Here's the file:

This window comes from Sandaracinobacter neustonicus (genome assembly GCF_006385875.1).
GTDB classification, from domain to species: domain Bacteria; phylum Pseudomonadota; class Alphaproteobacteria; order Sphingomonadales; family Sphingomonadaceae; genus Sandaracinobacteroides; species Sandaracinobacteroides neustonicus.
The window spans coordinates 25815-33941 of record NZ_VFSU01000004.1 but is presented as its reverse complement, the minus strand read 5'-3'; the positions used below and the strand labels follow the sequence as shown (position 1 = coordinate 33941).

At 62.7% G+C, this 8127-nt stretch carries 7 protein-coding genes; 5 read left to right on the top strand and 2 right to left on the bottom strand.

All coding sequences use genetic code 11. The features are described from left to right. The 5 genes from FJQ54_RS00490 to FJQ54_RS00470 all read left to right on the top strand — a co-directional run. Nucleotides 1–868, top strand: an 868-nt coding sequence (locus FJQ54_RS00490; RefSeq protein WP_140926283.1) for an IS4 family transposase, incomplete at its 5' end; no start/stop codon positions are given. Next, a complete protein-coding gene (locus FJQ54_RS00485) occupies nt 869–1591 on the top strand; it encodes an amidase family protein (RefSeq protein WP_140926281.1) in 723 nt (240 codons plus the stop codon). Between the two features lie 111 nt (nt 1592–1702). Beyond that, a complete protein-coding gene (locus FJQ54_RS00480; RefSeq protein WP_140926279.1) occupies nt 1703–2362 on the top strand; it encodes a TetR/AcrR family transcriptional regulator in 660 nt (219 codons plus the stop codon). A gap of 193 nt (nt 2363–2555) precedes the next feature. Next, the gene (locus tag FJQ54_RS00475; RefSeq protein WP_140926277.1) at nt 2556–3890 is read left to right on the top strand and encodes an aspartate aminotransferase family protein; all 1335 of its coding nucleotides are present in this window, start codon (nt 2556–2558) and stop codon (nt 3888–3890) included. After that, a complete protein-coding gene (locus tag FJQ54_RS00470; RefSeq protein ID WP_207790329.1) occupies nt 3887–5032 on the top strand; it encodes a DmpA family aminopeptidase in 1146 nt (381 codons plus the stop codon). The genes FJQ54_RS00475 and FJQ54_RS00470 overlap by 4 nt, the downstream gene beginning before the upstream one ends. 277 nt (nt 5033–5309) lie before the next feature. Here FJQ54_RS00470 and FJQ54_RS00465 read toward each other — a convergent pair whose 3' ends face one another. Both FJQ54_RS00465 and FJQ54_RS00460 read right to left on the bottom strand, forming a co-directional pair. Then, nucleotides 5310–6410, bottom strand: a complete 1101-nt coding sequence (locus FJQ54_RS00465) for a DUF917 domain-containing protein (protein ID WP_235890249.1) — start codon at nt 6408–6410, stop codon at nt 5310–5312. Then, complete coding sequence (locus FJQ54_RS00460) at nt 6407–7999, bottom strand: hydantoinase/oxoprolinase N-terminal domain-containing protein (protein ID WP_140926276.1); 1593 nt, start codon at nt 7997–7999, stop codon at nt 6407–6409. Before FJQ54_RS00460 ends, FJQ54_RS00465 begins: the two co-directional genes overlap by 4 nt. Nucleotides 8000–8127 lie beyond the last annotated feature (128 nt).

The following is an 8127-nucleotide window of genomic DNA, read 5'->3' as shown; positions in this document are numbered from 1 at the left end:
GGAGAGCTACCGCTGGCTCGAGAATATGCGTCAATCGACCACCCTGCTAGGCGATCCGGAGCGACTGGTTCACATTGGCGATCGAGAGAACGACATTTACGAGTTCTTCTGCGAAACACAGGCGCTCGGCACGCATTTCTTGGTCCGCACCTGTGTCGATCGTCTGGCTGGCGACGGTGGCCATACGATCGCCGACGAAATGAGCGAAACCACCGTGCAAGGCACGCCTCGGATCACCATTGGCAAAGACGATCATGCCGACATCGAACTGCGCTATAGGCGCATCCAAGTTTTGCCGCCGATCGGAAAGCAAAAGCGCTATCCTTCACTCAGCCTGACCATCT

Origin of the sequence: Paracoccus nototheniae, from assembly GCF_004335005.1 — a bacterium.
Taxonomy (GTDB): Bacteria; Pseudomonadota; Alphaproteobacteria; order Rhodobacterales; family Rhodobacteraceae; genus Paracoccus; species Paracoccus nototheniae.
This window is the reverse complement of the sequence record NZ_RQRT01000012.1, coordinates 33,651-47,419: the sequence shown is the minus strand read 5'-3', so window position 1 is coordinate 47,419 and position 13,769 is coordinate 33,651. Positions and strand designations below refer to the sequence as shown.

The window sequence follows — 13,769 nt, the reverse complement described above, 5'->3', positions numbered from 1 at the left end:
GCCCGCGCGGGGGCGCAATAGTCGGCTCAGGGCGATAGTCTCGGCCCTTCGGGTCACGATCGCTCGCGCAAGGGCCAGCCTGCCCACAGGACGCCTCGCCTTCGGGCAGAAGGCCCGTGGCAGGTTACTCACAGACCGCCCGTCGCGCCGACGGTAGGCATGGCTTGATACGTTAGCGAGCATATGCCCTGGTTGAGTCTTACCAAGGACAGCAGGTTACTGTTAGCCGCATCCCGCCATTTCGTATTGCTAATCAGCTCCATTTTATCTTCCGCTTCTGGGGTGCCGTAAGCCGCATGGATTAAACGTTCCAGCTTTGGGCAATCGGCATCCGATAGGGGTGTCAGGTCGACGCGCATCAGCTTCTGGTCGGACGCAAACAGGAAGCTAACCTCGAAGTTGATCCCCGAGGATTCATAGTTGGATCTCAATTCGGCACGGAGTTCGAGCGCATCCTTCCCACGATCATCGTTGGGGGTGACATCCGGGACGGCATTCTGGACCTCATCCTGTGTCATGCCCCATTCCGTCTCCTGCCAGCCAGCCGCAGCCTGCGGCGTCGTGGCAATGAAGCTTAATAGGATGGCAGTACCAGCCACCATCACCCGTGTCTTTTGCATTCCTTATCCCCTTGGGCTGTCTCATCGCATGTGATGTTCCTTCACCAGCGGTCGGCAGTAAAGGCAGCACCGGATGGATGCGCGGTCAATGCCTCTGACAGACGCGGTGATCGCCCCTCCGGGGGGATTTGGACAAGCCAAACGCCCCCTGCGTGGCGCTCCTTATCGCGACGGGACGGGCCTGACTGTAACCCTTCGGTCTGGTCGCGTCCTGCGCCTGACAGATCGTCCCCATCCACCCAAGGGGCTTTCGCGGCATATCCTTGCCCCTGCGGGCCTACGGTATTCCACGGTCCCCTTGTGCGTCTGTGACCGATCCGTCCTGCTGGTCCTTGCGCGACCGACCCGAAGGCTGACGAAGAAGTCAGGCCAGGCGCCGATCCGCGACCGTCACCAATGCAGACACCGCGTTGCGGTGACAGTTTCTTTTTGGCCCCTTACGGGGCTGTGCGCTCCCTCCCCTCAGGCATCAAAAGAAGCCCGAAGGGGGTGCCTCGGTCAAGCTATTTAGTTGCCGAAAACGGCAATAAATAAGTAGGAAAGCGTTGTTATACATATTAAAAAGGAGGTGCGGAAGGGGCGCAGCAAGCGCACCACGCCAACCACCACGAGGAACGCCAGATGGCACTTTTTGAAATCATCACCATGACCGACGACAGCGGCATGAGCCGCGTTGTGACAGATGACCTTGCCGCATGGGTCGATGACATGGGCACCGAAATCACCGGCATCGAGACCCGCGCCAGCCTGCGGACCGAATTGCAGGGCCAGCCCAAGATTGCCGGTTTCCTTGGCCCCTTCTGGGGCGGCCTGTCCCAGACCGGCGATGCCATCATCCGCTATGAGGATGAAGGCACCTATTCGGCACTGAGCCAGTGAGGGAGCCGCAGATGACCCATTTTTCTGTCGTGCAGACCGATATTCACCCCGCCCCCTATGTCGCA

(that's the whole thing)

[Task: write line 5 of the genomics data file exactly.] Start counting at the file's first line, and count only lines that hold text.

All coding sequences use genetic code 11. The features are described from left to right. The 5 genes from FJQ54_RS00490 to FJQ54_RS00470 all read left to right on the top strand — a co-directional run. Nucleotides 1–868, top strand: an 868-nt coding sequence (locus FJQ54_RS00490; RefSeq protein WP_140926283.1) for an IS4 family transposase, incomplete at its 5' end; no start/stop codon positions are given. Next, a complete protein-coding gene (locus FJQ54_RS00485) occupies nt 869–1591 on the top strand; it encodes an amidase family protein (RefSeq protein WP_140926281.1) in 723 nt (240 codons plus the stop codon). Between the two features lie 111 nt (nt 1592–1702). Beyond that, a complete protein-coding gene (locus FJQ54_RS00480; RefSeq protein WP_140926279.1) occupies nt 1703–2362 on the top strand; it encodes a TetR/AcrR family transcriptional regulator in 660 nt (219 codons plus the stop codon). A gap of 193 nt (nt 2363–2555) precedes the next feature. Next, the gene (locus tag FJQ54_RS00475; RefSeq protein WP_140926277.1) at nt 2556–3890 is read left to right on the top strand and encodes an aspartate aminotransferase family protein; all 1335 of its coding nucleotides are present in this window, start codon (nt 2556–2558) and stop codon (nt 3888–3890) included. After that, a complete protein-coding gene (locus tag FJQ54_RS00470; RefSeq protein ID WP_207790329.1) occupies nt 3887–5032 on the top strand; it encodes a DmpA family aminopeptidase in 1146 nt (381 codons plus the stop codon). The genes FJQ54_RS00475 and FJQ54_RS00470 overlap by 4 nt, the downstream gene beginning before the upstream one ends. 277 nt (nt 5033–5309) lie before the next feature. Here FJQ54_RS00470 and FJQ54_RS00465 read toward each other — a convergent pair whose 3' ends face one another. Both FJQ54_RS00465 and FJQ54_RS00460 read right to left on the bottom strand, forming a co-directional pair. Then, nucleotides 5310–6410, bottom strand: a complete 1101-nt coding sequence (locus FJQ54_RS00465) for a DUF917 domain-containing protein (protein ID WP_235890249.1) — start codon at nt 6408–6410, stop codon at nt 5310–5312. Then, complete coding sequence (locus FJQ54_RS00460) at nt 6407–7999, bottom strand: hydantoinase/oxoprolinase N-terminal domain-containing protein (protein ID WP_140926276.1); 1593 nt, start codon at nt 7997–7999, stop codon at nt 6407–6409. Before FJQ54_RS00460 ends, FJQ54_RS00465 begins: the two co-directional genes overlap by 4 nt. Nucleotides 8000–8127 lie beyond the last annotated feature (128 nt).